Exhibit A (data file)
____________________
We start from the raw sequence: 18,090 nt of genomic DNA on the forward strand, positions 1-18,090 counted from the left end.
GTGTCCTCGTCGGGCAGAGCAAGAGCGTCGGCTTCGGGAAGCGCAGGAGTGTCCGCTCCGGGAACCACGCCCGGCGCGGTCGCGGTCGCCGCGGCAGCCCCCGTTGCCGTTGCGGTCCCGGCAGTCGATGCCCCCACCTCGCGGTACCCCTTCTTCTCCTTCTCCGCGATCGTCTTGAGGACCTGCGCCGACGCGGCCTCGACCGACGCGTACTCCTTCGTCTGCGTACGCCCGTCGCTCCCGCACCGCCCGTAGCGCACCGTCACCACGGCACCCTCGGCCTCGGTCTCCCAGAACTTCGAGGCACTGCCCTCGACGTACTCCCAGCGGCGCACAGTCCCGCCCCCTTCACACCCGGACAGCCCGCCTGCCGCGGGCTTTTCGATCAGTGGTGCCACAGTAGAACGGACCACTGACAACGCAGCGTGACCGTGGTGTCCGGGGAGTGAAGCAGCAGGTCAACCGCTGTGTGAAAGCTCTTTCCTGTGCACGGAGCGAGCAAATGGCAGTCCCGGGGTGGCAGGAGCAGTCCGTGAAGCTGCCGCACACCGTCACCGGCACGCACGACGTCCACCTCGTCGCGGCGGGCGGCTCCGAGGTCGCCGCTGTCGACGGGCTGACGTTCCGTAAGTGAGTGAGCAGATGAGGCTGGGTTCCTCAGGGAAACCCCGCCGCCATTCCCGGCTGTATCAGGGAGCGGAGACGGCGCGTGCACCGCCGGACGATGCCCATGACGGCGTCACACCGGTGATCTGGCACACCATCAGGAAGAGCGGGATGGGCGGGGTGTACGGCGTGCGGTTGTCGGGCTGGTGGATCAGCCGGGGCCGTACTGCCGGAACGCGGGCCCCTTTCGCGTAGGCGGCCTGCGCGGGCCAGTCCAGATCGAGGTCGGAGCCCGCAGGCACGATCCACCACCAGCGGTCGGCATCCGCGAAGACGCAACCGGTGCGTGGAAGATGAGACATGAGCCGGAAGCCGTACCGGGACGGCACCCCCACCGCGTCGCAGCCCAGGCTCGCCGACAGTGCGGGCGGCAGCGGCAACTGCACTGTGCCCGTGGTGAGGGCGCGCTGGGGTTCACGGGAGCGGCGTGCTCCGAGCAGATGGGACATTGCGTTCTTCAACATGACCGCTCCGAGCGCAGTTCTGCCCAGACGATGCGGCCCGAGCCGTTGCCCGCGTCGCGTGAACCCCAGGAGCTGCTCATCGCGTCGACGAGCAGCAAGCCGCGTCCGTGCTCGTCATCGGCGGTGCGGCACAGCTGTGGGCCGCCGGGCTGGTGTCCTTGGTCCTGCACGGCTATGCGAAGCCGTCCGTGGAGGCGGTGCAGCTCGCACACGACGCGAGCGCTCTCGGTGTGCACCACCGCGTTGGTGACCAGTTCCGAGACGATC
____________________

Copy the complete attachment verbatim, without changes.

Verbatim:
We start from the raw sequence: 18,090 nt of genomic DNA on the forward strand, positions 1-18,090 counted from the left end.
GTGTCCTCGTCGGGCAGAGCAAGAGCGTCGGCTTCGGGAAGCGCAGGAGTGTCCGCTCCGGGAACCACGCCCGGCGCGGTCGCGGTCGCCGCGGCAGCCCCCGTTGCCGTTGCGGTCCCGGCAGTCGATGCCCCCACCTCGCGGTACCCCTTCTTCTCCTTCTCCGCGATCGTCTTGAGGACCTGCGCCGACGCGGCCTCGACCGACGCGTACTCCTTCGTCTGCGTACGCCCGTCGCTCCCGCACCGCCCGTAGCGCACCGTCACCACGGCACCCTCGGCCTCGGTCTCCCAGAACTTCGAGGCACTGCCCTCGACGTACTCCCAGCGGCGCACAGTCCCGCCCCCTTCACACCCGGACAGCCCGCCTGCCGCGGGCTTTTCGATCAGTGGTGCCACAGTAGAACGGACCACTGACAACGCAGCGTGACCGTGGTGTCCGGGGAGTGAAGCAGCAGGTCAACCGCTGTGTGAAAGCTCTTTCCTGTGCACGGAGCGAGCAAATGGCAGTCCCGGGGTGGCAGGAGCAGTCCGTGAAGCTGCCGCACACCGTCACCGGCACGCACGACGTCCACCTCGTCGCGGCGGGCGGCTCCGAGGTCGCCGCTGTCGACGGGCTGACGTTCCGTAAGTGAGTGAGCAGATGAGGCTGGGTTCCTCAGGGAAACCCCGCCGCCATTCCCGGCTGTATCAGGGAGCGGAGACGGCGCGTGCACCGCCGGACGATGCCCATGACGGCGTCACACCGGTGATCTGGCACACCATCAGGAAGAGCGGGATGGGCGGGGTGTACGGCGTGCGGTTGTCGGGCTGGTGGATCAGCCGGGGCCGTACTGCCGGAACGCGGGCCCCTTTCGCGTAGGCGGCCTGCGCGGGCCAGTCCAGATCGAGGTCGGAGCCCGCAGGCACGATCCACCACCAGCGGTCGGCATCCGCGAAGACGCAACCGGTGCGTGGAAGATGAGACATGAGCCGGAAGCCGTACCGGGACGGCACCCCCACCGCGTCGCAGCCCAGGCTCGCCGACAGTGCGGGCGGCAGCGGCAACTGCACTGTGCCCGTGGTGAGGGCGCGCTGGGGTTCACGGGAGCGGCGTGCTCCGAGCAGATGGGACATTGCGTTCTTCAACATGACCGCTCCGAGCGCAGTTCTGCCCAGACGATGCGGCCCGAGCCGTTGCCCGCGTCGCGTGAACCCCAGGAGCTGCTCATCGCGTCGACGAGCAGCAAGCCGCGTCCGTGCTCGTCATCGGCGGTGCGGCACAGCTGTGGGCCGCCGGGCTGGTGTCCTTGGTCCTGCACGGCTATGCGAAGCCGTCCGTGGAGGCGGTGCAGCTCGCACACGACGCGAGCGCTCTCGGTGTGCACCACCGCGTTGGTGACCAGTTCCGAGACGATC